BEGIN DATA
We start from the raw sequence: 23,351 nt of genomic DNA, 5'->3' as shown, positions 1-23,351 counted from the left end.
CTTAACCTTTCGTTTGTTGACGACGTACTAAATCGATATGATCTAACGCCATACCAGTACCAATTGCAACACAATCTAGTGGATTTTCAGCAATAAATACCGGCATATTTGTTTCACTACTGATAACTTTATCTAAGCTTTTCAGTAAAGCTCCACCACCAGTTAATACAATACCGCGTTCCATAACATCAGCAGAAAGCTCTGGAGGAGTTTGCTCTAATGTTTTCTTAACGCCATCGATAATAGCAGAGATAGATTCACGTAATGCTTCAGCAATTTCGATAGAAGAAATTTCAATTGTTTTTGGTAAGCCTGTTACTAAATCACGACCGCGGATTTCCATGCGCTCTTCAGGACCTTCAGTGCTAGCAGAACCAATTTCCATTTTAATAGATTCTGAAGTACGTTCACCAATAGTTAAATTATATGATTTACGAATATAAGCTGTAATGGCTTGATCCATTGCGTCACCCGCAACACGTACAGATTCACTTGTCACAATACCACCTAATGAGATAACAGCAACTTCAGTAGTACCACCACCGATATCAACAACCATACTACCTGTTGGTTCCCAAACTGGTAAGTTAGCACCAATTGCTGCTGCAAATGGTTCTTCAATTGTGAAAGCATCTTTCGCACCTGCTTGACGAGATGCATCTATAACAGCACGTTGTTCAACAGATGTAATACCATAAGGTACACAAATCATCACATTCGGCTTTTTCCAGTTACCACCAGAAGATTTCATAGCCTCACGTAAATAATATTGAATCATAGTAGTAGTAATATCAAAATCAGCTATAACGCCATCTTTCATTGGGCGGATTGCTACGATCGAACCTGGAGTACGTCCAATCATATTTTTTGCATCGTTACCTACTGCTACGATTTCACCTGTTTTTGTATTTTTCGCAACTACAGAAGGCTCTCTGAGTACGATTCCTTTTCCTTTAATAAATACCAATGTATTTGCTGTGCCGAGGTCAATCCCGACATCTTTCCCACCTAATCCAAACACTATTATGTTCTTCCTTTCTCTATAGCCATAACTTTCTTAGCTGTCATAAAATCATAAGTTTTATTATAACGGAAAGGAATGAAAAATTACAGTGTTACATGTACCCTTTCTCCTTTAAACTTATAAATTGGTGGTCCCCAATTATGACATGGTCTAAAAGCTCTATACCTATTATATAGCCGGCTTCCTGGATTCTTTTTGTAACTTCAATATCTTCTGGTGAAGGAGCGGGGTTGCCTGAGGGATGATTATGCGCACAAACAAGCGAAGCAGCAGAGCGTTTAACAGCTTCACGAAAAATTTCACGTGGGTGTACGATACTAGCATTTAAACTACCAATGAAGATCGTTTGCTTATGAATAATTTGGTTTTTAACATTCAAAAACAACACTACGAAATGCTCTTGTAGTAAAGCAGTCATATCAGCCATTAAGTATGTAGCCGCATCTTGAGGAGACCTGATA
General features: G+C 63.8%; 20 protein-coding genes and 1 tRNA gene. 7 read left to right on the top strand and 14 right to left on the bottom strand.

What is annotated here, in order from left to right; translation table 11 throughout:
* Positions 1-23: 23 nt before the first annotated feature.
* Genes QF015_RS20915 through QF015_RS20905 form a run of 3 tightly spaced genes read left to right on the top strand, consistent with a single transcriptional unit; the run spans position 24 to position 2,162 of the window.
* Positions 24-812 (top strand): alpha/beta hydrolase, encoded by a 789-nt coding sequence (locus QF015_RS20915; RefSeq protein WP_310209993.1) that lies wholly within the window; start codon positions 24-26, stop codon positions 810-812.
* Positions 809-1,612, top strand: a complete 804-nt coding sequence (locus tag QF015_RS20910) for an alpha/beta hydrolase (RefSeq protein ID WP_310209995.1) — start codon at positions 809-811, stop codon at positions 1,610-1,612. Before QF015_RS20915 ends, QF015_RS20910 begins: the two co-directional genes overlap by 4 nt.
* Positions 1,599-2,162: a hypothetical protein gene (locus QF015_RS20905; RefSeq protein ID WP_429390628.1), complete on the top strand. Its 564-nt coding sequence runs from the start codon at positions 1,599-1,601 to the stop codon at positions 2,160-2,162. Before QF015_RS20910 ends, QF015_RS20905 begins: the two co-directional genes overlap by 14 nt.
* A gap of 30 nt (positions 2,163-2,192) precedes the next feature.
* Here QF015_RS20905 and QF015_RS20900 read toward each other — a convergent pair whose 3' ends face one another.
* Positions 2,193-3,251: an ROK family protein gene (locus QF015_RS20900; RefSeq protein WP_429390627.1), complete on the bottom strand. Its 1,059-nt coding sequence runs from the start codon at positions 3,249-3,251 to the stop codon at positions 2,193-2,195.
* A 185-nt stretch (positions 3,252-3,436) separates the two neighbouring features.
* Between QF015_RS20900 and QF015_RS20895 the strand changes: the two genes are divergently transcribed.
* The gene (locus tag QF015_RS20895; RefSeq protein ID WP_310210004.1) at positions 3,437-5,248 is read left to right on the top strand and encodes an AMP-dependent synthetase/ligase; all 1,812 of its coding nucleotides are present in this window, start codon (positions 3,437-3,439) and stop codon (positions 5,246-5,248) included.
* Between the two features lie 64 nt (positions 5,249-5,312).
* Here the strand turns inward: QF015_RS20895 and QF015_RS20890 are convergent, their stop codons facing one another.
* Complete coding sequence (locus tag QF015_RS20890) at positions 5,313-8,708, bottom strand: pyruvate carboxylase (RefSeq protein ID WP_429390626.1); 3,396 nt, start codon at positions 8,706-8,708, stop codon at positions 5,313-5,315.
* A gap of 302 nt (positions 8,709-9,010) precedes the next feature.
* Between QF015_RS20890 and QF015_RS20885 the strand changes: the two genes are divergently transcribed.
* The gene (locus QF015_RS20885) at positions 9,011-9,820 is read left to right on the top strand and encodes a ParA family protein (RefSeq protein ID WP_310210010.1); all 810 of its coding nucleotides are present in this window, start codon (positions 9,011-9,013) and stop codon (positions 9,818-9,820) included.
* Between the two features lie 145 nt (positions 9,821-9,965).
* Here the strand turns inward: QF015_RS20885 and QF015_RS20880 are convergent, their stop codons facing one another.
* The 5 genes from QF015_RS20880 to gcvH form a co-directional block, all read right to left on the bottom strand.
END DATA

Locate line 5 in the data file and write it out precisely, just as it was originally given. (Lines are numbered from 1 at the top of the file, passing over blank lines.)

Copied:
* Positions 1-23: 23 nt before the first annotated feature.